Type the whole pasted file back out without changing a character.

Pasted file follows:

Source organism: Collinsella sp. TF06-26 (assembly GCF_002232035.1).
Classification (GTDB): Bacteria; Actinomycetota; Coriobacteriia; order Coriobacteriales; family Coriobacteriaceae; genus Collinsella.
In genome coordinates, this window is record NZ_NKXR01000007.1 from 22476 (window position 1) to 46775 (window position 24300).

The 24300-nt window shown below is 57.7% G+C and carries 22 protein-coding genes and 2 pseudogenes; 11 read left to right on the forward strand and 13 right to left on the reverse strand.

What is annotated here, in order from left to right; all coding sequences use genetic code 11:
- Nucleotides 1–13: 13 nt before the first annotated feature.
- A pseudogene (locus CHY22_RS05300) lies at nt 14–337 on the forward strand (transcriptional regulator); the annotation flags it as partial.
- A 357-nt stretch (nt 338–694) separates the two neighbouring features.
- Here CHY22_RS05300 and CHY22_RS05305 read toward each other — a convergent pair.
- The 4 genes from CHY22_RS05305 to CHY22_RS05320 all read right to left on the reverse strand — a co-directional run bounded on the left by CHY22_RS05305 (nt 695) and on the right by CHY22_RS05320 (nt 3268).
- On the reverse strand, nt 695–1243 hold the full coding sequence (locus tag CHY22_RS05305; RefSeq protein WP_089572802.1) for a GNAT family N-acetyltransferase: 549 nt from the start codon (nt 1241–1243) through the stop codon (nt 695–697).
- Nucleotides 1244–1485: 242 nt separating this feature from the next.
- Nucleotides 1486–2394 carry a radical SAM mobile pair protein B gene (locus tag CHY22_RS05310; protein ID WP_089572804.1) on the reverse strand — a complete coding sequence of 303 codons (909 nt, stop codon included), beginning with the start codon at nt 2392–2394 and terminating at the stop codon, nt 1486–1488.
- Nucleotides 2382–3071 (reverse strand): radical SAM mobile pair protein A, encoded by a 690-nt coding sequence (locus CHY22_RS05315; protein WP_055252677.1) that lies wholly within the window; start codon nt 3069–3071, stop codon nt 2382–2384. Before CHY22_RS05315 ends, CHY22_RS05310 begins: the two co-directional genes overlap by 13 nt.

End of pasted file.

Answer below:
Source organism: Collinsella sp. TF06-26 (assembly GCF_002232035.1).
Classification (GTDB): Bacteria; Actinomycetota; Coriobacteriia; order Coriobacteriales; family Coriobacteriaceae; genus Collinsella.
In genome coordinates, this window is record NZ_NKXR01000007.1 from 22476 (window position 1) to 46775 (window position 24300).

The 24300-nt window shown below is 57.7% G+C and carries 22 protein-coding genes and 2 pseudogenes; 11 read left to right on the forward strand and 13 right to left on the reverse strand.

What is annotated here, in order from left to right; all coding sequences use genetic code 11:
- Nucleotides 1–13: 13 nt before the first annotated feature.
- A pseudogene (locus CHY22_RS05300) lies at nt 14–337 on the forward strand (transcriptional regulator); the annotation flags it as partial.
- A 357-nt stretch (nt 338–694) separates the two neighbouring features.
- Here CHY22_RS05300 and CHY22_RS05305 read toward each other — a convergent pair.
- The 4 genes from CHY22_RS05305 to CHY22_RS05320 all read right to left on the reverse strand — a co-directional run bounded on the left by CHY22_RS05305 (nt 695) and on the right by CHY22_RS05320 (nt 3268).
- On the reverse strand, nt 695–1243 hold the full coding sequence (locus tag CHY22_RS05305; RefSeq protein WP_089572802.1) for a GNAT family N-acetyltransferase: 549 nt from the start codon (nt 1241–1243) through the stop codon (nt 695–697).
- Nucleotides 1244–1485: 242 nt separating this feature from the next.
- Nucleotides 1486–2394 carry a radical SAM mobile pair protein B gene (locus tag CHY22_RS05310; protein ID WP_089572804.1) on the reverse strand — a complete coding sequence of 303 codons (909 nt, stop codon included), beginning with the start codon at nt 2392–2394 and terminating at the stop codon, nt 1486–1488.
- Nucleotides 2382–3071 (reverse strand): radical SAM mobile pair protein A, encoded by a 690-nt coding sequence (locus CHY22_RS05315; protein WP_055252677.1) that lies wholly within the window; start codon nt 3069–3071, stop codon nt 2382–2384. Before CHY22_RS05315 ends, CHY22_RS05310 begins: the two co-directional genes overlap by 13 nt.